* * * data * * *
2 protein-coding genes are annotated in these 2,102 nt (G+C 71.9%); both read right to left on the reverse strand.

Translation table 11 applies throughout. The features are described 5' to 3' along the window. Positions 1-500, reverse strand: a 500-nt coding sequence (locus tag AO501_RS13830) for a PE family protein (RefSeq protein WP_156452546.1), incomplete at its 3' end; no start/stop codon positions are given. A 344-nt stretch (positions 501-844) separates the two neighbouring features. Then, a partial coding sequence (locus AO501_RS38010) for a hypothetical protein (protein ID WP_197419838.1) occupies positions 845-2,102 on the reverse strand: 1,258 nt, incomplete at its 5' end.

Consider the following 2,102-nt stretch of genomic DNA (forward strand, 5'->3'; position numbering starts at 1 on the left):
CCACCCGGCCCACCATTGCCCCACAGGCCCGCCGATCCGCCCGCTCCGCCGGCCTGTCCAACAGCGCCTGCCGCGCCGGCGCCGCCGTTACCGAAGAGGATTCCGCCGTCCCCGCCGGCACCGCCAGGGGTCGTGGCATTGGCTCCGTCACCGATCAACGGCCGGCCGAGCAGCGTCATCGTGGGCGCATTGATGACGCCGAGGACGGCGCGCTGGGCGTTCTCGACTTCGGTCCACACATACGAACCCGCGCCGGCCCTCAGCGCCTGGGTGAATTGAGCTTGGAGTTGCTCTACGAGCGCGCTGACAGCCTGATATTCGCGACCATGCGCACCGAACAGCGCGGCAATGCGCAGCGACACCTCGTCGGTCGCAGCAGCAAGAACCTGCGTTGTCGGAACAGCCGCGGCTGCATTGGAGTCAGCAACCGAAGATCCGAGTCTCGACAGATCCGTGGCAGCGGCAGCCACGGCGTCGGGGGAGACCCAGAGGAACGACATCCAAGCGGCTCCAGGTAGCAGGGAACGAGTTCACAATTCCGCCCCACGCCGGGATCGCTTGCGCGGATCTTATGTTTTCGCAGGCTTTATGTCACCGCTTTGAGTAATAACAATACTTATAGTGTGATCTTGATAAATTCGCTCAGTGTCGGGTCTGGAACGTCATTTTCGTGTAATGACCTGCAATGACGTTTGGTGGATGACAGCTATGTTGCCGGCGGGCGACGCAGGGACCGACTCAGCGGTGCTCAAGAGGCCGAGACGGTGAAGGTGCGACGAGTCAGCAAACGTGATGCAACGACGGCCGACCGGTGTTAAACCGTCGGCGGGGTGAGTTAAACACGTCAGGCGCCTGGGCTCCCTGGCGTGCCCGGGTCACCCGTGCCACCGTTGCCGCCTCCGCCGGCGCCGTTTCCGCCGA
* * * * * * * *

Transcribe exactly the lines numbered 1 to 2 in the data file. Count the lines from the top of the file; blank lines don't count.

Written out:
2 protein-coding genes are annotated in these 2,102 nt (G+C 71.9%); both read right to left on the reverse strand.

Translation table 11 applies throughout. The features are described 5' to 3' along the window. Positions 1-500, reverse strand: a 500-nt coding sequence (locus tag AO501_RS13830) for a PE family protein (RefSeq protein WP_156452546.1), incomplete at its 3' end; no start/stop codon positions are given. A 344-nt stretch (positions 501-844) separates the two neighbouring features. Then, a partial coding sequence (locus AO501_RS38010) for a hypothetical protein (protein ID WP_197419838.1) occupies positions 845-2,102 on the reverse strand: 1,258 nt, incomplete at its 5' end.